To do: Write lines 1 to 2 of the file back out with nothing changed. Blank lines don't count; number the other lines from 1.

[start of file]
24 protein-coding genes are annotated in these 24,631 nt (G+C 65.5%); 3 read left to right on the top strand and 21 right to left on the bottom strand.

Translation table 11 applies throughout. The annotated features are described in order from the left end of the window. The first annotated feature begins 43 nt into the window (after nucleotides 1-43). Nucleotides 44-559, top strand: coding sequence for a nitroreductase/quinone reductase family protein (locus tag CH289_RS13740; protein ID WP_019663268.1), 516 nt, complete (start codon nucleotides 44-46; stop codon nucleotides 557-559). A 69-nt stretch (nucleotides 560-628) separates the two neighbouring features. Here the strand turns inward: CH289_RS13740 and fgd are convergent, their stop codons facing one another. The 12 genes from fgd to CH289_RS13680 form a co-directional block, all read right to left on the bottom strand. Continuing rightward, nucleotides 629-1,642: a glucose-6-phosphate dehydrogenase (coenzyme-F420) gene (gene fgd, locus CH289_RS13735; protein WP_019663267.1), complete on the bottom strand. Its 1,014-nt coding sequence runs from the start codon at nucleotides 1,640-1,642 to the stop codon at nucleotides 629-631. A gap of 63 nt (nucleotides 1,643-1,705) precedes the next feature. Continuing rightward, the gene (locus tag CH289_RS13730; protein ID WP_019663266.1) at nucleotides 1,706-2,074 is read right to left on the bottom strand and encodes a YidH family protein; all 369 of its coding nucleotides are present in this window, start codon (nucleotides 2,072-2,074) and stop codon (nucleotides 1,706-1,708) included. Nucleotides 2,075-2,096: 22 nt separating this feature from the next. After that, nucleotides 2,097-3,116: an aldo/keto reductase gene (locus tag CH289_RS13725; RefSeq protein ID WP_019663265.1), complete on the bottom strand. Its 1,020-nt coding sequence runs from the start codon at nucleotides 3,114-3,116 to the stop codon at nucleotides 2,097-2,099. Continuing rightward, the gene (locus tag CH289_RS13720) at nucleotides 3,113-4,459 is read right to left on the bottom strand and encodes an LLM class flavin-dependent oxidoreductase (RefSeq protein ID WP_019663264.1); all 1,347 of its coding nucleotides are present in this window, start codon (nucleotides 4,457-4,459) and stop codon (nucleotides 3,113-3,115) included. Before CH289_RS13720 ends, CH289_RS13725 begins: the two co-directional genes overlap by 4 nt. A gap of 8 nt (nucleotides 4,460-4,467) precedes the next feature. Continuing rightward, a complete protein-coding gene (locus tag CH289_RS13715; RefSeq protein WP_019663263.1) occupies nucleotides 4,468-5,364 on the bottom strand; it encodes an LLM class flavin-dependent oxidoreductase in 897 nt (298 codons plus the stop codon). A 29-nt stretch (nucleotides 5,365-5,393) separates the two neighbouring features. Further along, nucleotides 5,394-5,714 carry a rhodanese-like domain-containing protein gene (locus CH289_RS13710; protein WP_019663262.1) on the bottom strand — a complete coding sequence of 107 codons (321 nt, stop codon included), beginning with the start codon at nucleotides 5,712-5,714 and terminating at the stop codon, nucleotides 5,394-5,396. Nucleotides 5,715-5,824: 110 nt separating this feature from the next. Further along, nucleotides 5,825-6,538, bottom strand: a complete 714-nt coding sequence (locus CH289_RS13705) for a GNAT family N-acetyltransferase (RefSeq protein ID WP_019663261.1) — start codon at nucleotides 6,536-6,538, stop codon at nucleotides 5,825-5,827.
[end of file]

24 protein-coding genes are annotated in these 24,631 nt (G+C 65.5%); 3 read left to right on the top strand and 21 right to left on the bottom strand.

Translation table 11 applies throughout. The annotated features are described in order from the left end of the window. The first annotated feature begins 43 nt into the window (after nucleotides 1-43). Nucleotides 44-559, top strand: coding sequence for a nitroreductase/quinone reductase family protein (locus tag CH289_RS13740; protein ID WP_019663268.1), 516 nt, complete (start codon nucleotides 44-46; stop codon nucleotides 557-559). A 69-nt stretch (nucleotides 560-628) separates the two neighbouring features. Here the strand turns inward: CH289_RS13740 and fgd are convergent, their stop codons facing one another. The 12 genes from fgd to CH289_RS13680 form a co-directional block, all read right to left on the bottom strand. Continuing rightward, nucleotides 629-1,642: a glucose-6-phosphate dehydrogenase (coenzyme-F420) gene (gene fgd, locus CH289_RS13735; protein WP_019663267.1), complete on the bottom strand. Its 1,014-nt coding sequence runs from the start codon at nucleotides 1,640-1,642 to the stop codon at nucleotides 629-631. A gap of 63 nt (nucleotides 1,643-1,705) precedes the next feature. Continuing rightward, the gene (locus tag CH289_RS13730; protein ID WP_019663266.1) at nucleotides 1,706-2,074 is read right to left on the bottom strand and encodes a YidH family protein; all 369 of its coding nucleotides are present in this window, start codon (nucleotides 2,072-2,074) and stop codon (nucleotides 1,706-1,708) included. Nucleotides 2,075-2,096: 22 nt separating this feature from the next. After that, nucleotides 2,097-3,116: an aldo/keto reductase gene (locus tag CH289_RS13725; RefSeq protein ID WP_019663265.1), complete on the bottom strand. Its 1,020-nt coding sequence runs from the start codon at nucleotides 3,114-3,116 to the stop codon at nucleotides 2,097-2,099. Continuing rightward, the gene (locus tag CH289_RS13720) at nucleotides 3,113-4,459 is read right to left on the bottom strand and encodes an LLM class flavin-dependent oxidoreductase (RefSeq protein ID WP_019663264.1); all 1,347 of its coding nucleotides are present in this window, start codon (nucleotides 4,457-4,459) and stop codon (nucleotides 3,113-3,115) included. Before CH289_RS13720 ends, CH289_RS13725 begins: the two co-directional genes overlap by 4 nt. A gap of 8 nt (nucleotides 4,460-4,467) precedes the next feature. Continuing rightward, a complete protein-coding gene (locus tag CH289_RS13715; RefSeq protein WP_019663263.1) occupies nucleotides 4,468-5,364 on the bottom strand; it encodes an LLM class flavin-dependent oxidoreductase in 897 nt (298 codons plus the stop codon). A 29-nt stretch (nucleotides 5,365-5,393) separates the two neighbouring features. Further along, nucleotides 5,394-5,714 carry a rhodanese-like domain-containing protein gene (locus CH289_RS13710; protein WP_019663262.1) on the bottom strand — a complete coding sequence of 107 codons (321 nt, stop codon included), beginning with the start codon at nucleotides 5,712-5,714 and terminating at the stop codon, nucleotides 5,394-5,396. Nucleotides 5,715-5,824: 110 nt separating this feature from the next. Further along, nucleotides 5,825-6,538, bottom strand: a complete 714-nt coding sequence (locus CH289_RS13705) for a GNAT family N-acetyltransferase (RefSeq protein ID WP_019663261.1) — start codon at nucleotides 6,536-6,538, stop codon at nucleotides 5,825-5,827.